Celebrating the River with Boat Rides, Live Animals, Exhibits & Music
by Mary Swansburg
On Sunday, June 9, the time-honored Groton Greenway River Festival will be held at the Petapawag boat launch. According to conservation activist Marion Stoddart, the River Festival began in 1997 as an event to give locals the opportunity to get out in canoes on the Nashua River, learn more about its history, and celebrate the beauty of a resource that many forget about as they drive around town each day.
Today, the festival has become an annual community effort led by the Groton Greenway Committee that brings together local businesses, environmental groups and performers to celebrate the river with the people of Groton.
The River Festival is the main event of the year for the Greenway Committee, and this year some of the activities will include free motorboat rides, free canoe rentals, live animal shows, environmental exhibits, and music performances.
These performances range from the group of local students known as Pebble Bottom River Kids; to Mohawk Elder, a group of Native American singers and drummers; and many more.
One of the crowd favorites, as well as a favorite of David Pitkin, co-organizer and committee member, is the cardboard canoe races. There can be up to 18 teams of children, with each team given two sheets of cardboard and a roll of duct tape to create a boat in 30 minutes to race on the river.
The appropriately named Greenway Committee works to maintain the Nashua River and the land surrounding it as it is flows through the town. The term “greenway” refers to the land along a riverbank that is protected for environmental purposes.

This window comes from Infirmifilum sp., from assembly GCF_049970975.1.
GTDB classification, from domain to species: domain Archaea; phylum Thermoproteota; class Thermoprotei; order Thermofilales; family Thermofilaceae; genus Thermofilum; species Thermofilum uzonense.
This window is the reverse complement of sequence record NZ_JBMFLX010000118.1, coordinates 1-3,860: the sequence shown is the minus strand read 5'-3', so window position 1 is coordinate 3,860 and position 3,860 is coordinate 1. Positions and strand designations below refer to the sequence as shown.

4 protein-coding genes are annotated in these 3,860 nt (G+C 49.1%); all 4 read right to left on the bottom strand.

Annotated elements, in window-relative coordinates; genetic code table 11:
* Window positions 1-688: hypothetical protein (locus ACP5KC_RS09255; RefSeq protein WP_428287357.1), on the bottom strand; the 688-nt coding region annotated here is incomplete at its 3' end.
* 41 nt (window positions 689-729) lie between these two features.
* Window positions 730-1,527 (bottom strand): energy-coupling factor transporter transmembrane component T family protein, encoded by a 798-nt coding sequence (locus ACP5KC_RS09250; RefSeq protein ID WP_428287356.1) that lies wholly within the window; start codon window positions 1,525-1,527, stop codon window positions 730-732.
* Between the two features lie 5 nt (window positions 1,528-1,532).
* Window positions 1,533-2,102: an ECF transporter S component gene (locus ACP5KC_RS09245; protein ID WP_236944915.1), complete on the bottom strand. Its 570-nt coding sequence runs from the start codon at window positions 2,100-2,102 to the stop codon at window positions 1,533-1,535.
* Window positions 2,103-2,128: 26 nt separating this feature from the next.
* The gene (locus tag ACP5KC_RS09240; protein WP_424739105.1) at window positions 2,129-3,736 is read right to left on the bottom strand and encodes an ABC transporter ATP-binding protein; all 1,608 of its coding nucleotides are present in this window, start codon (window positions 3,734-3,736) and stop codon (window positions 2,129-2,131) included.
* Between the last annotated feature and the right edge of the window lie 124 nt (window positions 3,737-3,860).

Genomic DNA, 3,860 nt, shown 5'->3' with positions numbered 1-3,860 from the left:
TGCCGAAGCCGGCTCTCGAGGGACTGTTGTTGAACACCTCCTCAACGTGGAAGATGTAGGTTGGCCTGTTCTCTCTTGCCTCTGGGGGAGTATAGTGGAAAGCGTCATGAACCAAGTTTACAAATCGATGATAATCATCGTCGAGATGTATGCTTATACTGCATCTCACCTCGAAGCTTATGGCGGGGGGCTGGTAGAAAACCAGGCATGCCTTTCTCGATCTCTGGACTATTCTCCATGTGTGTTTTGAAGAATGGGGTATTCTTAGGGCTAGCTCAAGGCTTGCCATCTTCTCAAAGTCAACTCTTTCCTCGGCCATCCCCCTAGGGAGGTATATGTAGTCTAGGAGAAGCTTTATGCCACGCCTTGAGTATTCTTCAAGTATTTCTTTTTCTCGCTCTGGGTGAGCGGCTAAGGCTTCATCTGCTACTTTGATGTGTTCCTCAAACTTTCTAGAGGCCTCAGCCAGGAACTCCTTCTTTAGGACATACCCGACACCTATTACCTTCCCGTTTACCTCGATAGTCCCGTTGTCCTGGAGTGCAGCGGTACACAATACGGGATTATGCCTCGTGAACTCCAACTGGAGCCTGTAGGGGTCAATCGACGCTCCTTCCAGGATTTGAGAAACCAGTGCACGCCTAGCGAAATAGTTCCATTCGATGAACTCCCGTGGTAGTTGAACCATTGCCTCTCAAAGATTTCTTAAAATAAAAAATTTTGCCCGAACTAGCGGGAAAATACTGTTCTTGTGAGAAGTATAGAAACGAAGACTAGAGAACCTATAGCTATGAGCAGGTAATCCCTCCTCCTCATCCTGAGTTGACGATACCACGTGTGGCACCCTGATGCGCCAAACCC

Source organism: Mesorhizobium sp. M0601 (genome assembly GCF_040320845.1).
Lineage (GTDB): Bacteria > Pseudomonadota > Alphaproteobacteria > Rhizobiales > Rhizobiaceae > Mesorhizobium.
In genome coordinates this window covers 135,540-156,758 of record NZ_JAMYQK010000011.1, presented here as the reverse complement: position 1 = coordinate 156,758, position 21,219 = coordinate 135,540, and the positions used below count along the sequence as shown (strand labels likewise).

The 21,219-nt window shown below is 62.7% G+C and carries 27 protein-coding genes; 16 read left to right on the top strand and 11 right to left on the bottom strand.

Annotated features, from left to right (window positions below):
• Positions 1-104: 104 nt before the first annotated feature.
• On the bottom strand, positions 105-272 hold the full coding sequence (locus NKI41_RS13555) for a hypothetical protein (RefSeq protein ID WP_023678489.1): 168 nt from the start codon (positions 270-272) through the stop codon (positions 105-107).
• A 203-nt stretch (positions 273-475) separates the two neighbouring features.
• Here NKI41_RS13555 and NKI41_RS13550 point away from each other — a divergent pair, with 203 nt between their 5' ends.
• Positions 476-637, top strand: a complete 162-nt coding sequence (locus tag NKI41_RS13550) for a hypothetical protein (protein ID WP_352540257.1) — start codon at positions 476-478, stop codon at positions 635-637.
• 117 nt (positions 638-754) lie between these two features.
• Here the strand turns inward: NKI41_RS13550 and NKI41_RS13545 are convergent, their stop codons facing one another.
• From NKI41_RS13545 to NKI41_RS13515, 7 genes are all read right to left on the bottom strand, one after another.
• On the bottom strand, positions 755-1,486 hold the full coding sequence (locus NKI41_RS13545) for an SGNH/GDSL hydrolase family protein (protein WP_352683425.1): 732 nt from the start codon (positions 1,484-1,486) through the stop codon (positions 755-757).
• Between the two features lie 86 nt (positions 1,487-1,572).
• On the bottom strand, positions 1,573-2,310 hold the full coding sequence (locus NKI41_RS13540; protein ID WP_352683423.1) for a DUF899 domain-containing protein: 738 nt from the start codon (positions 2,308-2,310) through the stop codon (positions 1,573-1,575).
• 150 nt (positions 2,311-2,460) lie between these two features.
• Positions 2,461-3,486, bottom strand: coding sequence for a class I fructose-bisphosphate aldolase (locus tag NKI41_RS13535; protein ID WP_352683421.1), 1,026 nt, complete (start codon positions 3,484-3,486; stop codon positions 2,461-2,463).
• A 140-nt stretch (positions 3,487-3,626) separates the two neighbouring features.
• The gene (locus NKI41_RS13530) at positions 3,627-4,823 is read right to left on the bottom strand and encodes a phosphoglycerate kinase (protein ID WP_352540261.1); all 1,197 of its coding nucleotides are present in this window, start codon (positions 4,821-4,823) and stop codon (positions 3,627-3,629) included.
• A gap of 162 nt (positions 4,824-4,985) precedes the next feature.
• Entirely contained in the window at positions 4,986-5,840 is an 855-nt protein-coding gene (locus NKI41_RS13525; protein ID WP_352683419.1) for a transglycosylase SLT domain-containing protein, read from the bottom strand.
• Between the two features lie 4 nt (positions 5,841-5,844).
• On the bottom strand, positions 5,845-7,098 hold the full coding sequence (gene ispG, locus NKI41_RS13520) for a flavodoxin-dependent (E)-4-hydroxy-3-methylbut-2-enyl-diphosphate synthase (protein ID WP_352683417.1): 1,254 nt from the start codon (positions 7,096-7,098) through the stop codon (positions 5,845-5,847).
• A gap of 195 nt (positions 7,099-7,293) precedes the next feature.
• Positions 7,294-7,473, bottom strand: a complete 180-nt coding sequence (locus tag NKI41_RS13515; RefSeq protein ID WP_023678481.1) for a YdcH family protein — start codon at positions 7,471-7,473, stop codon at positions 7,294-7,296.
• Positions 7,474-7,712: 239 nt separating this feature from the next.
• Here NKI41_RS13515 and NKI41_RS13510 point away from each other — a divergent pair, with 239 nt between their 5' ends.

Established in 1989, Groton Greenway Committee works to protect the Nashua and Squannacook Rivers and educate the public on respectfully enjoying the area. They work to create natural flood control and maintain good water quality, as well as manage the upkeep of the surrounding trails and environment.
Since its inception, the Committee has also been dedicated to acquiring the land that runs along the Nashua River to protect it from development. They do this by seeking out land donations, as well as helping to raise funds for purchasing land that is not donated.
At this point approximately two-thirds of land along the river is monitored and protected by the Greenway Committee. As noted by Peter Carson, owner of Nashoba Paddler, having so much conservation land surrounding a river this far east is “unusual.”
Both Pitkin and Carson mentioned that the “real treat” was not necessarily an exhibit or activity in particular, but the fact the event has long been supported by Marion Stoddart. Stoddart was instrumental in initiating and promoting the clean up of the Nashua River, founding the Nashua River Watershed Association, which is an organization that works to protect the river and create programs meant to educate on environmental protection.
Stoddart emphasizes the importance of events like the River Festival in getting the community involved, saying, “It’s very important for people to know that the river, even though it’s beautiful now, could go back to being polluted.”